“I told Riek that what happened in 2002 shouldn’t happen again. When you came back after fighting us for 11 years side by side with the Sudan Government, you came back when you have already signed your surrender agreement with Sudan, Khartoum Agreement. Where on earth do you go and sign peace with the oppressor in his house? I told him; when you came back Wani was then displaced and you were put on his chair. You became number three and when God took John Garang, you became number two that was the first unfortunate situation of Wani. Ok; now this time you rebelled again and you wanted to repeat what you did in 1991 because you want to be a President by any means and you are in hurry. Now if you have not succeeded! The Dec 15 night to the 17 of Dec (2013); you were not able to capture the headquarters of the leadership with the power of the military that you have, you didn’t and that why you escaped to the bush and started the rebellion or armed struggle. Now if you are coming back, you will not be appeased by giving you the position of James Wani who remained loyal to the SPLM/A. You can’t solve a problem that creating another new problem. You want to solve the problem of Riek Machar by appeasing him at the expense of Equatorian. What if the Equatorian takes their guns and rise against the Government? What will you give them? I don’t want, Equatorian have been patient, quiet and they did not do anything all these times.” President Salva Kiir Mayardit

President Salva Kiir and Vice President Wani Igga sharing a joke

President Salva Kiir and Vice President Wani Igga sharing a joke

March 21, 2015 (SSB)  –   As the duo chuckle to themselves, whatever joke Wani or Kiir has uttered, I can’t help but to recall the tragic fall of Kapoeta to Khartoum in 1992.

Cdr Wani Igga and Captain Bioor were at the military headquarters inside the town; Cdr. Salva Kiir and Cdr. Majak Agoot Atem were dispatched by Cdr John Garang (stationed between Torit and Kapoeta with Cdr. Bioor Ajang) to intercept the advancing enemy forces at the Kasignor junction along the Buma-Kapoeta road.

Cdr. Tito Achuil, Cdr. Dominic Dim Deng and A/Cdr Jurkuch Barach were sent to ambush the enemy between Magoth and Karikomuge.

Meanwhile, Cdr. Kuol Manyang was at the military headquarters in Torit as Cdr Oyai Deng ajak, Cdr. Mamur Mete, Cdr. Pieng Deng, Cdr. Hoth Maai, Cdr. James Koang Chol, among others, were battling Khartoum forces along the Juba-Torit road.

Cdr. Salva Kiir and Cdr. Majak Agoot missed the advancing enemy forces and Kapoeta fell in 1992. Captain Bioor, who had remained behind to ensure safe passage of his boss, Wani Igga, was killed in action.

Cdr Wani Igga and Cdr John Garang and Cdr Achuil and Cdr Dominic Dim regrouped along the Kapoeta-Torit road while Cdr Salva Kiir and Cdr Majak Agoot withdrew to and regrouped along the Kapoeta-Nairus road and successfully beat back the enemy forces from taking Nairus and reach the Kenyan border.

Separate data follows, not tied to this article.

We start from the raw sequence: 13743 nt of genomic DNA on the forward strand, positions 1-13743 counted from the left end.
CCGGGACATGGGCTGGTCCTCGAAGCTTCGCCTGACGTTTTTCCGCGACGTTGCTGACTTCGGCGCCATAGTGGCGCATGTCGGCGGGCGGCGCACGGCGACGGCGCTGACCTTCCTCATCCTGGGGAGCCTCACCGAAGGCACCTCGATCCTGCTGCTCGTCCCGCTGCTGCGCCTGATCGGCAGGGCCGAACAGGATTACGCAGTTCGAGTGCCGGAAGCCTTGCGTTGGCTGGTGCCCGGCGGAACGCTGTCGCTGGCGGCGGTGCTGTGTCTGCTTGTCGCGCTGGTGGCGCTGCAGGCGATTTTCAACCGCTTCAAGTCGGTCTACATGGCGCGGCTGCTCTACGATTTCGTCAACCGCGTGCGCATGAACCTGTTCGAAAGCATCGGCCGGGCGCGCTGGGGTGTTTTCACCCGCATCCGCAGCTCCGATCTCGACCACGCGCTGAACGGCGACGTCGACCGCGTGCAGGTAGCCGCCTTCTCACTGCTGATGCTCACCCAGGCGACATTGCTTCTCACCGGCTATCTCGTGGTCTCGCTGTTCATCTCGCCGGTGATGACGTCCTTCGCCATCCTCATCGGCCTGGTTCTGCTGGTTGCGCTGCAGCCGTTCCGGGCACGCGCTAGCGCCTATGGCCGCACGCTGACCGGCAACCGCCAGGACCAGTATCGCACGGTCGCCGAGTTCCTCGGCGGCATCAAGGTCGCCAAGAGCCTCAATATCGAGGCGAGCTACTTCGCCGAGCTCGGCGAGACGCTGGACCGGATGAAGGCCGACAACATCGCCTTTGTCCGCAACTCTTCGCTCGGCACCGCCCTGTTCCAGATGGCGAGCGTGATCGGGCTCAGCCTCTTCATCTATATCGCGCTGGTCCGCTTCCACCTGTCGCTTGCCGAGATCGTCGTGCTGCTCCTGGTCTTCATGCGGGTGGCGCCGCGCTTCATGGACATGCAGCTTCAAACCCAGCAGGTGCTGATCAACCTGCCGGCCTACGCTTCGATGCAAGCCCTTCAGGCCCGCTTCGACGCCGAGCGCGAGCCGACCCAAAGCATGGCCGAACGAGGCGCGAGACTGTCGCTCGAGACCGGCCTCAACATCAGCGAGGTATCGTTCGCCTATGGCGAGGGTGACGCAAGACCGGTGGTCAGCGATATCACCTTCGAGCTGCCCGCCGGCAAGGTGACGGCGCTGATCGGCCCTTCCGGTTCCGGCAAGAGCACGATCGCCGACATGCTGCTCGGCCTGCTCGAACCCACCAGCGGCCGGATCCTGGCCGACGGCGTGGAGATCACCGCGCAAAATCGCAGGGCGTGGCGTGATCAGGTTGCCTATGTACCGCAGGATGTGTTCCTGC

Thereafter, Torit, then the tactical headquarters of the movement, fell to the enemy in 1992. It was the darkest moment in the entire history of the SPLM/A. Even the then ever witty SPLA military spokesperson, Steven Wondu, stammered on the BBC that evening after the fall of Torit.

It was at this time that Cdr Majak Agoot authored a letter to Cdr John Garang advocating for guerrilla warfare; it was at this time that Cdr. Oyai Deng Ajak told Cdr John Garang to inform him in advance if he was thinking of surrendering so that he can take over the movement and continue with the war.

And it was at this time that Cdr John Garang reminded the rank and files of the movement that the Anyanya One movement never captured a town from Khartoum government and yet they achieved the Addis Ababa agreement that led to the formation of an autonomous government in Southern Sudan in the 1980s.

Years later, Southern Sudan is an independent, sovereign nation, with Cdr Salva Kiir as the president and Cdr Wani Igga as the vice president.

Cdr Kuol Manyang is now the defense minister; Cdr Pieng Deng the police chief; while Oyai, James Hoth, Tito Achuil and the rest of their comrades had had distinguished careers in an independent South Sudan.

Of that top military cadre of the movement in the darkest hours of 1992, only Cdr. John Garang never lived long enough to see the fruition of their sacrifice.

As the two comrades joke and laugh in this photo, I just wonder how much of the sufferings we have been through as a nation, as people of southern Sudan and of RSS now, they still remember.

I wonder how much of the darkest moment in the history of the movement, of our people—the traumatic ordeal in the fall of Kapoeta and Torit in 1992—they still recall.

I am happy for them that they have been steadfast in their resolve to see that the movement that had almost been wiped out had succeeded to liberate the country, echoing what Cdr John Garang wrote in 1992 about the Anyanya one.

More importantly, I wish that they could and should look back to where they came from in order to appreciate where they are now and to chart an informed path into the envisage future.

There are times one wonder if our war heroes and liberators do actually remember where they are coming from and where they are going.

The opinion expressed here is solely the view of the writer. The veracity of any claim made are the responsibility of the author, not PaanLuel Wël: South Sudanese Bloggers (SSB) website. If you want to submit an opinion article or news analysis, please email it to paanluel2011@gmail.com. SSB do reserve the right to edit material before publication. Please include your full name, email address and the country you are writing from.